Traditional measures of variance (standard deviation) focus on both upside and downside variation. However, behavioural economists commonly point out that individuals are more averse to downside variation than upside variation. A more relevant risk measure in the context of decumulation is the probability of running out of money, or a measure of income variation. This captures important dynamics such as the sequence of returns, which can be particularly damaging in decumulation.

The risk can be depicted as:

 

The importance of risk measurement in retirement products is highlighted in a Treasury consultation paper which proposes a range of standard metrics to help consumers make decisions about the most appropriate retirement income product for their own circumstances.

The discussion paper proposes that a measure of income variation be provided in respect of all retirement income products and this measure is presented on a seven-point scale.

The finance industry uses terms like longevity risk, market risk, sequencing risk and inflation risk, which are all relevant to the outcome experienced by investors in a retirement income product. However, these terms are not well understood by a lay person, so an income variation measure could help fill in some gaps.

Retirement objectives

Lonsec’s Retirement Lifestyle Portfolios are objectives-based portfolios focused on delivering a sustainable level of income in retirement, as well as generating capital growth. Specifically, the portfolios are designed to assist advisers in constructing portfolios to meet retiree essential and discretionary income needs, while generating some capital growth to meet lifestyle goals.

Differences to Lonsec’s core accumulation model portfolios are:

  • Income objective of 4% p.a. for all portfolios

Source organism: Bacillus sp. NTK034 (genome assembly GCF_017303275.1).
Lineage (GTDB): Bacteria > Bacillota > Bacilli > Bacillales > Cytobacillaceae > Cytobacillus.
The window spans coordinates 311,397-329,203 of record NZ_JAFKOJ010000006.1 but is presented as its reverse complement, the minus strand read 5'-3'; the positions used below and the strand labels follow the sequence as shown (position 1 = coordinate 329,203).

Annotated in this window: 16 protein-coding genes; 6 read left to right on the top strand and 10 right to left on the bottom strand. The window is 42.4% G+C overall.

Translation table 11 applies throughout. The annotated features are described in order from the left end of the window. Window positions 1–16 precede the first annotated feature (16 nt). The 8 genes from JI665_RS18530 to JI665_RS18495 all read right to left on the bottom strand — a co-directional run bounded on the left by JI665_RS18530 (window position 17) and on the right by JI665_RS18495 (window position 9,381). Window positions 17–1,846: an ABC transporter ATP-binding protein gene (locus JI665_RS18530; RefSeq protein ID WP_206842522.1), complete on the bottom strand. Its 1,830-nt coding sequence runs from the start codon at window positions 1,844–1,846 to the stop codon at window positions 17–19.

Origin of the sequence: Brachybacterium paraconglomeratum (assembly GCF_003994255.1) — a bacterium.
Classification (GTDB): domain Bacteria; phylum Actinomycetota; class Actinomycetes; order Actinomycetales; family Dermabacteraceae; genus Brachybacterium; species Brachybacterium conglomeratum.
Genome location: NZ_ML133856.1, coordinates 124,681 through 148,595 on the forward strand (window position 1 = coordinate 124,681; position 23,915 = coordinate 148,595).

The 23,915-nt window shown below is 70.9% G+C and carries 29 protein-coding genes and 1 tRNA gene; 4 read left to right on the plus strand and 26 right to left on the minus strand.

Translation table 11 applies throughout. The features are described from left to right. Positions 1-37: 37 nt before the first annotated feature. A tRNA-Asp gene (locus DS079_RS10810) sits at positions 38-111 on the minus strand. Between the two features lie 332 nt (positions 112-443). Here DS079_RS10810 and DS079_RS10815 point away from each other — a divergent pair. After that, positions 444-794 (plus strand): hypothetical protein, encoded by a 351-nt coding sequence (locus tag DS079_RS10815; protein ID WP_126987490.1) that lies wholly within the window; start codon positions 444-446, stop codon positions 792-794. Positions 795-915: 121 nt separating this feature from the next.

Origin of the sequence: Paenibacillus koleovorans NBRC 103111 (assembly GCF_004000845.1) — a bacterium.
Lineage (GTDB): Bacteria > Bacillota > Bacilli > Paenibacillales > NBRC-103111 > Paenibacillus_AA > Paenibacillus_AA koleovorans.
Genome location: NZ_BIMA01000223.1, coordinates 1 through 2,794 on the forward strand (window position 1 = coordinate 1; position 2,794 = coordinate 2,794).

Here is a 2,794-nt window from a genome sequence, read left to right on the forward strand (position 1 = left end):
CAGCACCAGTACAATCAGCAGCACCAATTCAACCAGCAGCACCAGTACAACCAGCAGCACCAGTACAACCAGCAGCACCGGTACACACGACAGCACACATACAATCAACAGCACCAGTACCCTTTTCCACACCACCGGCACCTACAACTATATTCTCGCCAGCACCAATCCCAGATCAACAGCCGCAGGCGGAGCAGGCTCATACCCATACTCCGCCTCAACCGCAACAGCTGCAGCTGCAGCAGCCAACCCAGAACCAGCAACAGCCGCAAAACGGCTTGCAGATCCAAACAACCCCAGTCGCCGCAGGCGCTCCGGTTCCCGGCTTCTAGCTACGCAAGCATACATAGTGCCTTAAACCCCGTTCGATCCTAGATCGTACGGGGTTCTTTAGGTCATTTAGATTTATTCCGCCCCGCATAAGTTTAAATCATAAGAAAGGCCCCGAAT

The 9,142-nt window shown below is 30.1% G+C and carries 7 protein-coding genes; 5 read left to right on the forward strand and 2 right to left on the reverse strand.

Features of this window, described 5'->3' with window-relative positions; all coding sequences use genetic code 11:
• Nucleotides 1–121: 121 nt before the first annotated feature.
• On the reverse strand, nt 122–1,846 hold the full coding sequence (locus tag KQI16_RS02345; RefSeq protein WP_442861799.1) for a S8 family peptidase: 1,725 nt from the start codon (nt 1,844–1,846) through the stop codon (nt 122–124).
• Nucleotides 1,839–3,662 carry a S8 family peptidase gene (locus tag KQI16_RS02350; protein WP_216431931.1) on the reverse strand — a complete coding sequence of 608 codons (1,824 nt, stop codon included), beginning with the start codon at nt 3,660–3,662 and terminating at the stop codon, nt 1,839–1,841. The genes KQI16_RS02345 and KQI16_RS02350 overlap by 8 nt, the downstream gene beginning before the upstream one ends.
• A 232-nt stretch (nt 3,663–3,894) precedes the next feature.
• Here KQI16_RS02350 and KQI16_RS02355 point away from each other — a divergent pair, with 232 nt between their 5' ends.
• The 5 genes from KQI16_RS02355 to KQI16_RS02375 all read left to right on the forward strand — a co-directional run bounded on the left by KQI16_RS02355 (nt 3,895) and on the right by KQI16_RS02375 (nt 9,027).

• Greater bias to AUD denominated assets – historically higher dividends, franking credits
  • Greater focus on absolute rather than relative performance
  • Constructed to manage capital drawdown risk
  • Fixed income allocations have less duration and greater credit exposure
  • Key building blocks are Yield, Capital Growth & Risk Control

In reality, risk in retirement is multi-dimensional. An individual retiree may have multiple goals, such as leaving a bequest, with a different level of importance attached to each. An individual’s risk aversion in retirement will therefore be defined by a holistic view of their retirement goals, and the risks to those goals across all scenarios that could play out during retirement. Typically, more than one risk measure is necessary, with multiple scenarios required to truly appreciate the risks inherent with each solution.

After almost 30 years since the introduction of compulsory superannuation in Australia, many practitioners have called for a review of the superannuation guarantee (SG) system before the legislated increase in employers’ compulsory contributions from 9.5% to 12% by 2025. These increases are: